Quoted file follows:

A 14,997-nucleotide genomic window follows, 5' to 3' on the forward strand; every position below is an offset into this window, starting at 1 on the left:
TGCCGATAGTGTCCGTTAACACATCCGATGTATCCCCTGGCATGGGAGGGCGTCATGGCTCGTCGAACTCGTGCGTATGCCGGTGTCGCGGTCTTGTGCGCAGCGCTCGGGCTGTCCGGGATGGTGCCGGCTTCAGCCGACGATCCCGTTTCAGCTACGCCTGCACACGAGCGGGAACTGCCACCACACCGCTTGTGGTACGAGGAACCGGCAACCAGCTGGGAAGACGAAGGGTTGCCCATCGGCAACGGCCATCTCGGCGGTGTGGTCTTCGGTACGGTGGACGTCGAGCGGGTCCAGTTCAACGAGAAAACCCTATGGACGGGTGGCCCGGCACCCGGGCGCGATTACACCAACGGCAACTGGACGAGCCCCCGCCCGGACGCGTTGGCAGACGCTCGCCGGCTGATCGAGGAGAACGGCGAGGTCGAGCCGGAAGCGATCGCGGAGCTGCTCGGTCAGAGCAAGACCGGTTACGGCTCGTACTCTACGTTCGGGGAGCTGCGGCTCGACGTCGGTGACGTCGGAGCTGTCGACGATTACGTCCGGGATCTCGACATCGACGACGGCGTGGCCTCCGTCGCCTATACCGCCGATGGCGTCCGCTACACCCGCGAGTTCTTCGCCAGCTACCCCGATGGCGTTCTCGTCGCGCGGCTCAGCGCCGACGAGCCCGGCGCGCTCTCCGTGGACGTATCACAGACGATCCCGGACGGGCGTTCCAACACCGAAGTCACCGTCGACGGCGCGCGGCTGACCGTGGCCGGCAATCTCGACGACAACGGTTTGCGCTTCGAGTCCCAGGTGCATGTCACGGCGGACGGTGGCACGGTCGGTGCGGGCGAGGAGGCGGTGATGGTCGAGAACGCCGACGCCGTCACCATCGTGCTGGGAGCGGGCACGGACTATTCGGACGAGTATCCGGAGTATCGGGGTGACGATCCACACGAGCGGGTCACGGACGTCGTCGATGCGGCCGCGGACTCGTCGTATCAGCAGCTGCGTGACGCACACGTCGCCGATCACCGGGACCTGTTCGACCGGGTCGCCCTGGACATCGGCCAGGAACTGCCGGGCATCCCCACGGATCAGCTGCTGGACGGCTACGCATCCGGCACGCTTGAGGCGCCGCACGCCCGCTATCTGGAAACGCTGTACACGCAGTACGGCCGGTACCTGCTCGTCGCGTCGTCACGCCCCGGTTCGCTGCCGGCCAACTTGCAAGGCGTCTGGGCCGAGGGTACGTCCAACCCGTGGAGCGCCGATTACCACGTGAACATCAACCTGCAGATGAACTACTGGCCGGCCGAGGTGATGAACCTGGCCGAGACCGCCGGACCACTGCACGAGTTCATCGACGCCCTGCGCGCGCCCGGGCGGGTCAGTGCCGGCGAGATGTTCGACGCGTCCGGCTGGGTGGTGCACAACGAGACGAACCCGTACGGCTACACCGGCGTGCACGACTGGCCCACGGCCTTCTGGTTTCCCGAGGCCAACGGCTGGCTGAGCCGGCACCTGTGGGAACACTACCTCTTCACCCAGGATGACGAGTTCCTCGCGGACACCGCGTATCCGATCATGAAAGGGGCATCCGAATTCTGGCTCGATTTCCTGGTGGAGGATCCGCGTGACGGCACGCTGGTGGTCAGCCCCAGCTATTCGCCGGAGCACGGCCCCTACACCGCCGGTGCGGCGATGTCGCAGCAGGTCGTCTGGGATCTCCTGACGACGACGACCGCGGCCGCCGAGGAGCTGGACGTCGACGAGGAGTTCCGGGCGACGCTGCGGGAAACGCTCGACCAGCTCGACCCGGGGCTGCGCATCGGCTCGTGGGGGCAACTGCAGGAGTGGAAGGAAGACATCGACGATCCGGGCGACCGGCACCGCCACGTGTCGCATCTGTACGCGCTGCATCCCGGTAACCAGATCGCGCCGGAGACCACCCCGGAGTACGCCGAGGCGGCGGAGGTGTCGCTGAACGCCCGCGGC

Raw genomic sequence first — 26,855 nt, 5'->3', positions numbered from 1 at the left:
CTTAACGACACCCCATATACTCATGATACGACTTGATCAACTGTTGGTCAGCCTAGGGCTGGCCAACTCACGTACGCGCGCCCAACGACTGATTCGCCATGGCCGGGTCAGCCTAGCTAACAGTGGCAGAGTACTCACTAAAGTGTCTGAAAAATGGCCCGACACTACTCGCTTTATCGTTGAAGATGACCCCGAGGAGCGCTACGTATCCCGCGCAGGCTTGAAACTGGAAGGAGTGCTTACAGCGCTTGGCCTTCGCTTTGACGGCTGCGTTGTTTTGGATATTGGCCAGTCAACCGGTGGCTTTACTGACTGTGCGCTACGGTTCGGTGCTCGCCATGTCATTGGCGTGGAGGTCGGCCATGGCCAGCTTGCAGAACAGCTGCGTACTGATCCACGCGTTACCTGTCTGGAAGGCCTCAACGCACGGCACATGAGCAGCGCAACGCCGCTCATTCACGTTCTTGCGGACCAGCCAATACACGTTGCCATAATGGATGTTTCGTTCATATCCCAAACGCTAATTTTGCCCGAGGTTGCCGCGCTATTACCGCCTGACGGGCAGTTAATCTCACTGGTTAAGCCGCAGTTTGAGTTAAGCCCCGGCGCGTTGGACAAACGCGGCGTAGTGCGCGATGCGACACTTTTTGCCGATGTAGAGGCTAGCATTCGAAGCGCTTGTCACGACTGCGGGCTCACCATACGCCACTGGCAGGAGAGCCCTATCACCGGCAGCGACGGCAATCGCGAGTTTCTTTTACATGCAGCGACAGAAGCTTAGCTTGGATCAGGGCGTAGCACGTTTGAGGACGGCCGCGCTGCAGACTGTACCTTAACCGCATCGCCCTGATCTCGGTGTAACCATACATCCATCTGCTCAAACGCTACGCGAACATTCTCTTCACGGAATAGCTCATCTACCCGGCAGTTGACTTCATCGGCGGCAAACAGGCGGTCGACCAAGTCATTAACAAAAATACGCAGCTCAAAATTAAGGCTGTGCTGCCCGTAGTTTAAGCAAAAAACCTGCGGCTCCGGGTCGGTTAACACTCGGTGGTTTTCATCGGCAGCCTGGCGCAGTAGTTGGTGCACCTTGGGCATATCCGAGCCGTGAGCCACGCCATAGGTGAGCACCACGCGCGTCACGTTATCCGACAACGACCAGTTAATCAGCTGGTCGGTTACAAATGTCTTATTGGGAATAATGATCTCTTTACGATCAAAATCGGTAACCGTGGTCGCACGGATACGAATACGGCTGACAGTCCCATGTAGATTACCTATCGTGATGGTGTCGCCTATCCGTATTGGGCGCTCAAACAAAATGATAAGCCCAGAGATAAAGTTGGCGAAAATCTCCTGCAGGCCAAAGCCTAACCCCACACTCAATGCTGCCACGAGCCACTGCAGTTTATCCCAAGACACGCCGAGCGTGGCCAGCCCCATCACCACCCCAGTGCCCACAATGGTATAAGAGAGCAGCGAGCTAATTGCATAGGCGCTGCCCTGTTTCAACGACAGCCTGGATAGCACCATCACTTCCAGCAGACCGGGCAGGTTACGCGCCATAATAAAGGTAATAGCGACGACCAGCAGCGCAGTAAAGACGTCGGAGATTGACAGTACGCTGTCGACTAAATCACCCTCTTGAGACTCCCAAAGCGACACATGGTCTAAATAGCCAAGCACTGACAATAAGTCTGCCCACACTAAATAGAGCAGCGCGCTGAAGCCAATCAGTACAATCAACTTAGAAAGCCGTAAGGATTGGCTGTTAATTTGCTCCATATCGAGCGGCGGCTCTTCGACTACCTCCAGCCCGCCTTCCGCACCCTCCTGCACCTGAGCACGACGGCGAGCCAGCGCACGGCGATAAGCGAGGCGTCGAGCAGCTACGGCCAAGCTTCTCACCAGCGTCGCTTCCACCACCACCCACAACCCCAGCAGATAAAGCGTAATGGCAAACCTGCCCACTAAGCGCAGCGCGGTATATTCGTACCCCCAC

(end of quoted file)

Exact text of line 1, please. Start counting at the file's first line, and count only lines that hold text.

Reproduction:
A 14,997-nucleotide genomic window follows, 5' to 3' on the forward strand; every position below is an offset into this window, starting at 1 on the left: